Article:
Verdi Requiem – October 2010 by Harry Wiggett

VERDI REQIEM…..October 2010

I am perpetually fascinated and amazed at the experience of life being like a jig-saw puzzle with pieces being fitted into place each day, adding to the wonder and colourfulness of the whole picture as it builds with purposefulness towards an eventual completion.

The Cape Town Symphony and Philharmonia Choirs joint venture in the performances of the Verdi Reqiem proved to add specially lovely pieces to mine and Jean”s joint and individual puzzles:

For over 50 years now Jean and I have derived immense pleasure from attending orchestral rehearsals and concerts in the City Hall. And so it was with a sense of deep gratitude that we were able to sing together for the first time on the City Hall stage with the orchestra under Maestro Victor Yampolsky. Continue reading

Verdi Requiem- October 2010 by Ugo Rivera

VERDI MESSA DA REQUIEM

Twice in the last few years our choir has sung major requiems very soon after the deaths of significant persons in my life.  We sang the Mozart requiem under the baton of Richard Cock just a few weeks after the death of my father and now we sang Verdi’s one quite soon after my mother-in- law’s death.  So I started thinking about the concept of requiems in general. Continue reading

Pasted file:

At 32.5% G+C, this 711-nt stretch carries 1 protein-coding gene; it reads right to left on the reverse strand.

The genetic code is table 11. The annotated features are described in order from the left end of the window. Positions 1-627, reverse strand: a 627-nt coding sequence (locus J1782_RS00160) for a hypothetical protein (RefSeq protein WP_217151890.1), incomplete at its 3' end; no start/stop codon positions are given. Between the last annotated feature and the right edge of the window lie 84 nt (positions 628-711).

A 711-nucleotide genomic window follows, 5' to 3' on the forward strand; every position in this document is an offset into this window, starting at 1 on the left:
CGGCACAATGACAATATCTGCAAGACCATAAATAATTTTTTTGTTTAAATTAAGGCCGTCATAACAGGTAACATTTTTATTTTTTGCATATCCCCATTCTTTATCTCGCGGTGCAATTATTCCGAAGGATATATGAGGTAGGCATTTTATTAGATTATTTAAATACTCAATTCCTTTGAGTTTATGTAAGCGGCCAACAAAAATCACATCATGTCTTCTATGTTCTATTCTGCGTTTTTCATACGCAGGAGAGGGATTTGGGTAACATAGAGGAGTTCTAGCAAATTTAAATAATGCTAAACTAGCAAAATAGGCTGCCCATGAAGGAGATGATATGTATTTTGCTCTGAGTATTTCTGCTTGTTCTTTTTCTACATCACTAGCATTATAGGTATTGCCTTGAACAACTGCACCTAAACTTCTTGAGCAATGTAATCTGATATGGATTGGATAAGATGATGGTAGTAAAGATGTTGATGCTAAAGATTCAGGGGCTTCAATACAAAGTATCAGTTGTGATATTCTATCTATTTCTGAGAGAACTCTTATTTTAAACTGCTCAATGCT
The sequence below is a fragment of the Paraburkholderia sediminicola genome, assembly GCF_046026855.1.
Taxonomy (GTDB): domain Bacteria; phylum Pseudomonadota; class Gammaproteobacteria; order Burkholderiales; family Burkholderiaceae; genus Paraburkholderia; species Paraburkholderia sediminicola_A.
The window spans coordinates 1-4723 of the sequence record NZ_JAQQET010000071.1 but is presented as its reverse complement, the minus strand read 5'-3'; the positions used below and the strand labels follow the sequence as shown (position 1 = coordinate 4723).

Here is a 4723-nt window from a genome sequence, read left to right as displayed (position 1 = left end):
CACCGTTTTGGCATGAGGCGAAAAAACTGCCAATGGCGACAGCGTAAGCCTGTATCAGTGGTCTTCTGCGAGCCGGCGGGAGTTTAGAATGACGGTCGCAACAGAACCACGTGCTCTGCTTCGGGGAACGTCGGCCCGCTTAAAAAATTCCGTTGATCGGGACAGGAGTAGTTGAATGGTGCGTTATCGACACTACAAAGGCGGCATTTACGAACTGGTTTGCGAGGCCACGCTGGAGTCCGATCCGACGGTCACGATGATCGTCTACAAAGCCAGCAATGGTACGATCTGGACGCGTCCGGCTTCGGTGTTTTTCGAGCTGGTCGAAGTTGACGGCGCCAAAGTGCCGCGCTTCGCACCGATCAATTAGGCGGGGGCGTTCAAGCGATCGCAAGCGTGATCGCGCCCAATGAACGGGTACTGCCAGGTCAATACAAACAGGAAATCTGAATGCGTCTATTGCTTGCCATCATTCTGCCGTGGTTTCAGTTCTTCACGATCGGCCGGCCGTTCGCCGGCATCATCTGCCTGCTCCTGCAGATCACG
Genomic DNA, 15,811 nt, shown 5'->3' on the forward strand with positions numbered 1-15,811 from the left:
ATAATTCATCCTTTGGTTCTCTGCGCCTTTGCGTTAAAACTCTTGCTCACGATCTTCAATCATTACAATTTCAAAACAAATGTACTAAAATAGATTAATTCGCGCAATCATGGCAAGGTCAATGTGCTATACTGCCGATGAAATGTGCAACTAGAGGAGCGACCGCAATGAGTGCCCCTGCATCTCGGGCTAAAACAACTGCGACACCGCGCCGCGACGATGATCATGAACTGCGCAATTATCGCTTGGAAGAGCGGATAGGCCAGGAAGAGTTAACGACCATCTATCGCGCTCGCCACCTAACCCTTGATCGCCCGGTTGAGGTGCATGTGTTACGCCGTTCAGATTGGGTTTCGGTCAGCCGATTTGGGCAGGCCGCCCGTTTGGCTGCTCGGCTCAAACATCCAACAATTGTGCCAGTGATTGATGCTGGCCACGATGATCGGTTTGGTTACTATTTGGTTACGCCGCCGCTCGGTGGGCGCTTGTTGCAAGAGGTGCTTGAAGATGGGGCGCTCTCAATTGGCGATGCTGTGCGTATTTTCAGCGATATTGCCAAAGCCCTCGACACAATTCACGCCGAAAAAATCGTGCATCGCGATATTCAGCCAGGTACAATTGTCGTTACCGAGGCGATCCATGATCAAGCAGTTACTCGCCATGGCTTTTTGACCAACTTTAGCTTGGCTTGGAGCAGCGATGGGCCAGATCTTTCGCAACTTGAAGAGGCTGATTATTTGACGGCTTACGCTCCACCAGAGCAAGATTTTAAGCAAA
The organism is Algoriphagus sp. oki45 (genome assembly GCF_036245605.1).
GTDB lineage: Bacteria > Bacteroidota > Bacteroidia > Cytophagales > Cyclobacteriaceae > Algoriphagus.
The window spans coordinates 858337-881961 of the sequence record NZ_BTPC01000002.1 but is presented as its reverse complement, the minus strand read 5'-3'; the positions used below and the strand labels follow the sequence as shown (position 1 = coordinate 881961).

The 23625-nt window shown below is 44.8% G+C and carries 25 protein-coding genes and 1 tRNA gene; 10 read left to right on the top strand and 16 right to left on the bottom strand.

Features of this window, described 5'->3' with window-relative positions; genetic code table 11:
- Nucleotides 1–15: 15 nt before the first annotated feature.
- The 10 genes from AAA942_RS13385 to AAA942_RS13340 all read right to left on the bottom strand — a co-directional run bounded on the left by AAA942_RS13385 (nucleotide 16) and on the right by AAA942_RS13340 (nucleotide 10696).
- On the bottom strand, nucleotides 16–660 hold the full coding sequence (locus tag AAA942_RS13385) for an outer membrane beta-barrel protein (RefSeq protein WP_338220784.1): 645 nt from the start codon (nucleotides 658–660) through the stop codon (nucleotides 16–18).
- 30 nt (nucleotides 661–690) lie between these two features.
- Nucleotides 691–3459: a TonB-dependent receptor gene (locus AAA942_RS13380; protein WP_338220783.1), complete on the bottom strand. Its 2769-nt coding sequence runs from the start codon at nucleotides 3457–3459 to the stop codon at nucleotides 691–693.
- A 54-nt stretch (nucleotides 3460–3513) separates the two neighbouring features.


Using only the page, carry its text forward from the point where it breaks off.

Verdi Requiem, a choir member’s perspective by Nadia Essop

VERDI REQUIEM – SO THIS IS HOW IT HAPPENED!

By Nadia Essop (October 27, 2010)

 It’s Wednesday evening. After 3 hours of rehearsal with the orchestra, soloists, and combined choirs, my spirits are in need of a lift. I cannot move beyond the question: What am I doing here?

 The Cape Town City Hall’s labyrinth of passages and spaces have a faded aura. The resident phantoms could add cachet to the scenario, but other than blocking the toilets, they too seem ready to abandon the cause. Perhaps Le Fantôme senses the prevailing mindset seeping through the cracks: apathy, and the celebration of mediocrity.

I am aware of the musical pecking order I have volunteered myself into. First there is the conductor, in this case visiting Muscovite, maestro Victor Yampolsky. The conductor, also known as the musical director, is permitted (and forgiven) everything! He is forgiven for wearing red sneakers with pink socks (wow!), he is allowed to lose his temper, or throw a tantrum if he wants to. It is best to stay on the good side of the conductor. Laugh at his jokes – it’s the right thing to do. More importantly, do exactly as he instructs. Capiche? Continue reading

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